"The question is whether, admitting another to an equal control, but without retaining a right in the donor to the funds withdrawn by the donee, is such a divesting of the donor's control as satisfies the test before stated. It seems to us that it is. The donee's present right is complete. He can draw from the account so long as funds remain. That right is what was given to him." (144 A. at page 850.)

It is quite evident from a study of the above case that, under the rules and practices of the bank involved, the donee had a present, vested right to withdraw funds. As to this, the court stated:

"But for what it was worth it was a completed gift. No further act of the donor was required. No act of hers could defeat the right, although she might render it of no value." (Emphasis added.)

We are of the opinion that the findings of the trial court are supported by substantial, although conflicting, evidence. From them, it appears that at no time was the plaintiff vested with any right in the account in question, and he certainly had no equal or coextensive right of withdrawal or control. Under the findings made, the case comes directly within the rule set forth in 48 A.L.R. 189, at 191, II(b), where it is said:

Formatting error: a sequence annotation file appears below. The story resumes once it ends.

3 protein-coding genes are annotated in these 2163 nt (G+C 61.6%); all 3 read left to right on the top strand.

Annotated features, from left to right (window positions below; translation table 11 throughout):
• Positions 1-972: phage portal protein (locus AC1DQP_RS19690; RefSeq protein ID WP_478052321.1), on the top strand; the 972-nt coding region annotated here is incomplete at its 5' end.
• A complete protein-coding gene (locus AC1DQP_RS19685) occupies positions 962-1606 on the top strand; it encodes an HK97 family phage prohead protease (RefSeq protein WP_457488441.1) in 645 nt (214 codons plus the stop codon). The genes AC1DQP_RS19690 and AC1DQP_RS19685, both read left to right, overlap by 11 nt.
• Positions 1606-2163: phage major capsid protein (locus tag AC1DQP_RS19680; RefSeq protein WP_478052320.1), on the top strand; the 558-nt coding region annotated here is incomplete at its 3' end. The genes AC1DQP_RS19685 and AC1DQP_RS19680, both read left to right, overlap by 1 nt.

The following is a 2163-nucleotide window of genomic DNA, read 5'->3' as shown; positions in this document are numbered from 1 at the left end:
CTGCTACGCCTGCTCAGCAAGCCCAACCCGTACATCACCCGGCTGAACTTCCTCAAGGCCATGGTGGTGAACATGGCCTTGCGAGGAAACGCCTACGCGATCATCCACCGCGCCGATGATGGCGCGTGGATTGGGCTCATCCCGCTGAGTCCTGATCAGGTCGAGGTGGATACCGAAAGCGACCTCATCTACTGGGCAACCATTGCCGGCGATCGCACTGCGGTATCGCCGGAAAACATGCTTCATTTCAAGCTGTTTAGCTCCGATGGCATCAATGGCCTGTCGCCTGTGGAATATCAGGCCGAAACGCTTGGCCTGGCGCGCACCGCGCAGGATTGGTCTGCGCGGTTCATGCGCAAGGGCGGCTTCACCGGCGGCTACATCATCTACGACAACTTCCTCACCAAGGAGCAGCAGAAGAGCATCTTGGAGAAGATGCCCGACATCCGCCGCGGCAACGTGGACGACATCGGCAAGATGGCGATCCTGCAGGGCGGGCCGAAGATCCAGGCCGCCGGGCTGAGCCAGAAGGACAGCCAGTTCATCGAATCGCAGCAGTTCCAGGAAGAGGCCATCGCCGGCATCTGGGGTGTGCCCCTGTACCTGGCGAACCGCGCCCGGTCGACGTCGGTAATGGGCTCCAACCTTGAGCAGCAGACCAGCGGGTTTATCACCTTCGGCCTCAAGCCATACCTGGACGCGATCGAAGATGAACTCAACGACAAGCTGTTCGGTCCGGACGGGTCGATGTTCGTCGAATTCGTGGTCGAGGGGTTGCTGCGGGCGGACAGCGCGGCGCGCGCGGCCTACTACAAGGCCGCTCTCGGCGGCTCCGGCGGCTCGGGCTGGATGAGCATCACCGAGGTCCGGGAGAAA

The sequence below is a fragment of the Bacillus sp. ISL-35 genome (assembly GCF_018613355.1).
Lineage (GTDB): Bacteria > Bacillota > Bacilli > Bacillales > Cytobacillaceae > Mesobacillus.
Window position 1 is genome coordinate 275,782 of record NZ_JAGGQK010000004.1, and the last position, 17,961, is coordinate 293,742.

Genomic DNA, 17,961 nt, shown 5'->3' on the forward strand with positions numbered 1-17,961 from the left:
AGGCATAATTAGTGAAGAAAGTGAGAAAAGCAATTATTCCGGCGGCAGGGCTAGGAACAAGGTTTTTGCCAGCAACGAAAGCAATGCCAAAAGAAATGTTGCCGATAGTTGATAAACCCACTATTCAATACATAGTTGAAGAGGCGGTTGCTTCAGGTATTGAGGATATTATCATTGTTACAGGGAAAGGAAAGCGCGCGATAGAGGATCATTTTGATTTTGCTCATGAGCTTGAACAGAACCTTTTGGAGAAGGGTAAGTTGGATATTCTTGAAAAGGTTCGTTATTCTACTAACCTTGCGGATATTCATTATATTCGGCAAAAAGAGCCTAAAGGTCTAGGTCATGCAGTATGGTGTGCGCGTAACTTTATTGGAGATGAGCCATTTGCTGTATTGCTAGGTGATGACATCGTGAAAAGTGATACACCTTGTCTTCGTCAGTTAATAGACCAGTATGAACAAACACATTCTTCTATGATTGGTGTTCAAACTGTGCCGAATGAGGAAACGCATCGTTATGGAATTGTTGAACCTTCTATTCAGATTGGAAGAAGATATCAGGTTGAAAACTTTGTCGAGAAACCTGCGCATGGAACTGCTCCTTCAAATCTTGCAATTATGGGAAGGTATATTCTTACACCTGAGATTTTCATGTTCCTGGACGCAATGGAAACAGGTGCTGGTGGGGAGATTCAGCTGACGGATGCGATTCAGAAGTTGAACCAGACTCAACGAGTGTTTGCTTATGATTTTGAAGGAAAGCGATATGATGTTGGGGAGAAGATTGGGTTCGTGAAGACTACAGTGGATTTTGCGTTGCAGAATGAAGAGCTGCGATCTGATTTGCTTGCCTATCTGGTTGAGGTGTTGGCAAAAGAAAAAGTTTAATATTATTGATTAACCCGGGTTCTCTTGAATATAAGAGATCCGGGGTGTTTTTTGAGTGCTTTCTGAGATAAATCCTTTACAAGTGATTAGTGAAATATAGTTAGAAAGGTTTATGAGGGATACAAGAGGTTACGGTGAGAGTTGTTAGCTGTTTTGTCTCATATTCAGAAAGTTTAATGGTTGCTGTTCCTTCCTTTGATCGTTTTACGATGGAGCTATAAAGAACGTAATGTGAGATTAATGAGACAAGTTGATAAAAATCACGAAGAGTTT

"* * * The rule sustained by a majority of cases is that the mere fact that money is deposited to the account of the owner `and' another, or the owner `or' another, does not show an intent to make a gift * * *."

See, also, supplemental notes supporting the above rule in 66 A.L.R. 881; 103 A.L.R. 1123; 135 A.L.R. 1003; and 149 A.L.R. 879.

Argument is made that § 48-10-3, N.M.S.A. 1953, raises a presumption that Lelekos *824 intended to make a gift in joint tenancy. This section reads as follows: